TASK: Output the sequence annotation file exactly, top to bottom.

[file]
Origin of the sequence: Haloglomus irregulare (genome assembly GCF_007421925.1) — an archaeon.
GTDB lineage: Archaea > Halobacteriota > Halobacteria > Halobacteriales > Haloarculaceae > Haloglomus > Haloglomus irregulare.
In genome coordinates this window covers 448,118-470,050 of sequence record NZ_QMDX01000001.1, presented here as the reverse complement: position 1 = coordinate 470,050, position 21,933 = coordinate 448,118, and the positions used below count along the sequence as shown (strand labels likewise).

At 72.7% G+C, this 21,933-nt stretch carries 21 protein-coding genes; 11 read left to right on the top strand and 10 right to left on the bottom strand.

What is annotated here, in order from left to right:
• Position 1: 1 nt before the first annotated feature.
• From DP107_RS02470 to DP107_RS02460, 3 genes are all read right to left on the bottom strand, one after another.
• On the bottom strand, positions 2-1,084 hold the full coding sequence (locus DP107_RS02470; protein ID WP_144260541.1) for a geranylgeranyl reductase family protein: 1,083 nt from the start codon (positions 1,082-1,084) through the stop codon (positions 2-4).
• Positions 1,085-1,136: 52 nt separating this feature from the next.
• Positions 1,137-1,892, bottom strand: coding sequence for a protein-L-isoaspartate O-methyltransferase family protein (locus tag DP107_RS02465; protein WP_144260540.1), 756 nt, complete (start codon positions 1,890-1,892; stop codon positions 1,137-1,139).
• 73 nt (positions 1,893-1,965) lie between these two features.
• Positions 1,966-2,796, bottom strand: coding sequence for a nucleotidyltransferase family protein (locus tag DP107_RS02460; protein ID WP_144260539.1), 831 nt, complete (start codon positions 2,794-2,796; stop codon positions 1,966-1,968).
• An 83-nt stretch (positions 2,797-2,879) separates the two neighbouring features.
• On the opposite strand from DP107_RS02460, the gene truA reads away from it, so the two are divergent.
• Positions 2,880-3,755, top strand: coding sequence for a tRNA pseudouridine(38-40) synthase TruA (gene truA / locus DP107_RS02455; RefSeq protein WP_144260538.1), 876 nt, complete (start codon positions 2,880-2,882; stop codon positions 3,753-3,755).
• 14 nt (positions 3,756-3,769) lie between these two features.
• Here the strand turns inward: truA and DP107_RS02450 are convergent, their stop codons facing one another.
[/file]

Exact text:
Origin of the sequence: Haloglomus irregulare (genome assembly GCF_007421925.1) — an archaeon.
GTDB lineage: Archaea > Halobacteriota > Halobacteria > Halobacteriales > Haloarculaceae > Haloglomus > Haloglomus irregulare.
In genome coordinates this window covers 448,118-470,050 of sequence record NZ_QMDX01000001.1, presented here as the reverse complement: position 1 = coordinate 470,050, position 21,933 = coordinate 448,118, and the positions used below count along the sequence as shown (strand labels likewise).

At 72.7% G+C, this 21,933-nt stretch carries 21 protein-coding genes; 11 read left to right on the top strand and 10 right to left on the bottom strand.

What is annotated here, in order from left to right:
• Position 1: 1 nt before the first annotated feature.
• From DP107_RS02470 to DP107_RS02460, 3 genes are all read right to left on the bottom strand, one after another.
• On the bottom strand, positions 2-1,084 hold the full coding sequence (locus DP107_RS02470; protein ID WP_144260541.1) for a geranylgeranyl reductase family protein: 1,083 nt from the start codon (positions 1,082-1,084) through the stop codon (positions 2-4).
• Positions 1,085-1,136: 52 nt separating this feature from the next.
• Positions 1,137-1,892, bottom strand: coding sequence for a protein-L-isoaspartate O-methyltransferase family protein (locus tag DP107_RS02465; protein WP_144260540.1), 756 nt, complete (start codon positions 1,890-1,892; stop codon positions 1,137-1,139).
• 73 nt (positions 1,893-1,965) lie between these two features.
• Positions 1,966-2,796, bottom strand: coding sequence for a nucleotidyltransferase family protein (locus tag DP107_RS02460; protein ID WP_144260539.1), 831 nt, complete (start codon positions 2,794-2,796; stop codon positions 1,966-1,968).
• An 83-nt stretch (positions 2,797-2,879) separates the two neighbouring features.
• On the opposite strand from DP107_RS02460, the gene truA reads away from it, so the two are divergent.
• Positions 2,880-3,755, top strand: coding sequence for a tRNA pseudouridine(38-40) synthase TruA (gene truA / locus DP107_RS02455; RefSeq protein WP_144260538.1), 876 nt, complete (start codon positions 2,880-2,882; stop codon positions 3,753-3,755).
• 14 nt (positions 3,756-3,769) lie between these two features.
• Here the strand turns inward: truA and DP107_RS02450 are convergent, their stop codons facing one another.